I have watched people work their way through a dead-end project to come out the other end with a respectable paper, and stand in front of their thesis committee and defend their work incredibly well, being able to answer every questions experts threw at them about what they did, why they did it and why things didn't work as expected. It certainly didn't hurt them in the long run to go through adversity as a graduate student.

    On the other hand, I have also seen students struggle with projects, and make a decision to leave the lab because the project is not working. I will note that every time I have seen this, the relationship with their advisor and the lab culture have always been issues as well, so (as I said earlier), to me, none of these issues exist in isolation.

    The long and the short of it is, the issue of the project is one that is unique to every person and their individual personality. Adversity in projects is nothing new in science; 9 out of 10 experiments go in the FAIL column, and I strongly believe that too much easy success as a graduate student can give misconceptions that don't prepare you for the long haul in science

  5. Weary Postdoc

    wrote on March 29, 2011 at 1:06 pm

    So how would you do this as a postdoc? I've moved to a new city, started a new job, and because of a combination of many of the above reasons I need to leave. Now what?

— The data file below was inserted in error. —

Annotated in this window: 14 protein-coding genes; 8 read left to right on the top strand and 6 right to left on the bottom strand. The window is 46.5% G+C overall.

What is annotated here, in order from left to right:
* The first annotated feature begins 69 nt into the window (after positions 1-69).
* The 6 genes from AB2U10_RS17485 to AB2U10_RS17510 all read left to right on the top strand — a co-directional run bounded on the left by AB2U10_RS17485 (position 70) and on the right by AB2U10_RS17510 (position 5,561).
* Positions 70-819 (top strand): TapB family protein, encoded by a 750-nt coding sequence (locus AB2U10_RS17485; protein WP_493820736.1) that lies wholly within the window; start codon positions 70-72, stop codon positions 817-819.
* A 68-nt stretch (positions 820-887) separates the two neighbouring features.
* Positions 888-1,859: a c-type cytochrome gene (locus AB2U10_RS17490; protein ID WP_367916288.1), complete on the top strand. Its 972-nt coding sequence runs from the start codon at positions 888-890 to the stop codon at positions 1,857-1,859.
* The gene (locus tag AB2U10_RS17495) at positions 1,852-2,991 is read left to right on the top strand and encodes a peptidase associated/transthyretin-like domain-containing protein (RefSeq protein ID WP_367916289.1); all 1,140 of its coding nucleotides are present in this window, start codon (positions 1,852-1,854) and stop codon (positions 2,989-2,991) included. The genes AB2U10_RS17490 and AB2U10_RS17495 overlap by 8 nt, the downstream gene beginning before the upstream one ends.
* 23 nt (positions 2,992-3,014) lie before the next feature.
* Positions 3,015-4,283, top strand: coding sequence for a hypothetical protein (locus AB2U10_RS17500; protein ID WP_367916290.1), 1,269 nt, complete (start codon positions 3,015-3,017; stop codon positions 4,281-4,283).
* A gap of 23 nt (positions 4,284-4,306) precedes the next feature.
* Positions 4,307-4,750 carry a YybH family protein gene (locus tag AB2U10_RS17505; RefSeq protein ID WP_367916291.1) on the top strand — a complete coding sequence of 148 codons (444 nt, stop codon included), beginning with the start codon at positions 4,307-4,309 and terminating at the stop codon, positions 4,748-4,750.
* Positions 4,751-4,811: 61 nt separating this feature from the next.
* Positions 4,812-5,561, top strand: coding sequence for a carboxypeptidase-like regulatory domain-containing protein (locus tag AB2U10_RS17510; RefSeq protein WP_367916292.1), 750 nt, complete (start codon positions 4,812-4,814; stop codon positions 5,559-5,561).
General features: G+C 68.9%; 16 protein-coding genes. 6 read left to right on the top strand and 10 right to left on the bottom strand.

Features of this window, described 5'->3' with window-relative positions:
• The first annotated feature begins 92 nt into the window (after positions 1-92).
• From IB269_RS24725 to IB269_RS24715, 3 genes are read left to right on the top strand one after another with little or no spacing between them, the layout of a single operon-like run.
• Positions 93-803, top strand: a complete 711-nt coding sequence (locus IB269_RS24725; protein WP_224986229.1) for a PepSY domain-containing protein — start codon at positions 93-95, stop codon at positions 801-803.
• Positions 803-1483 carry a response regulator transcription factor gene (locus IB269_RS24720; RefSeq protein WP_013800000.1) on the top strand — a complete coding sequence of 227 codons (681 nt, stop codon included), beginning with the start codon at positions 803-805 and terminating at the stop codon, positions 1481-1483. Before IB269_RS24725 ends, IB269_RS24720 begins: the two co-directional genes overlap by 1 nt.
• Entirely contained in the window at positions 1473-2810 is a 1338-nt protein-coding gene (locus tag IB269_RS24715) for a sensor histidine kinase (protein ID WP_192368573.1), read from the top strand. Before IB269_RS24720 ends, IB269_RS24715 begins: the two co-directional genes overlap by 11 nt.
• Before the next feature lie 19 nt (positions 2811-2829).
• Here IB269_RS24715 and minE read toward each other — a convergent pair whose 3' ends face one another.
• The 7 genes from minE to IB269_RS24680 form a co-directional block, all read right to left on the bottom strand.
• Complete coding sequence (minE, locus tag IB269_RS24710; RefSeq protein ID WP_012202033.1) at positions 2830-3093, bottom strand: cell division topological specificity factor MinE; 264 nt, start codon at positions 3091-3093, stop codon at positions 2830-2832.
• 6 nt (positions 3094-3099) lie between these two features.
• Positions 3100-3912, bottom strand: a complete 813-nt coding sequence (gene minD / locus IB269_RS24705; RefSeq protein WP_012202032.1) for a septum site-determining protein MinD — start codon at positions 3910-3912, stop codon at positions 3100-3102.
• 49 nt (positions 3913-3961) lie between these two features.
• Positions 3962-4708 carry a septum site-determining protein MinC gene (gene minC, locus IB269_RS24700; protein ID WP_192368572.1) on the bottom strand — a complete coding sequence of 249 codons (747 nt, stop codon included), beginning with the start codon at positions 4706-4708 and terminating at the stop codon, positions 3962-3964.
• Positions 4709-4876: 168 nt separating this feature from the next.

6. Chris B

    wrote on March 30, 2011 at 2:08 pm

    @wearypostdoc:

    Sorry, I don't know of any other way to say this, but it's time for that life-changing decision. Are you ready for the long haul that academic career progression has become? Or is it time to walk away from the bench?

    Many of the folks I know who have gotten offers from different sized schools this year are averaging two postdoc appointments for a combined total of around 5-9 years out from their PhD. Two postdocs are becoming a 'norm' of sorts, so don't think that you are alone in this, and don't think that it will be a barrier to a position (unless you go out of your way to make it one). If you are determined to stick it out in academia for the right reasons, you'll make it. Unless your weariness is coming from a sense that perhaps academia is not for you any more?

  7. alan@benchfly

    wrote on March 30, 2011 at 2:22 pm

    I think Chris B is right- it's time to ask some pretty tough questions. If you want to continue on the academic path, it sounds like finding another postdoc is in order. Without knowing why you need to leave the current job, landing in a postdoc that you'll be happy and productive in should be a top priority. Unlike grad school, you're not 'toughing it out' just to get the degree. The postdoc is more of a career springboard, so if you're not happy or don't seeing your current position enabling a successful launch, then it's probably time to move on.

    Biochembelle wrote about her experience changing postdocs in an earlier article that may help: http://www.benchfly.com/blog/lessons-from-a-recov

  8. Leaving Graduate School Early: Get Outta Town or Hang Around?

    wrote on April 18, 2011 at 11:44 am

    […] some of us the pursuit of the PhD may necessitate changing labs, but as @deray28 points out in the comments of that article, finding a new lab can be a very […]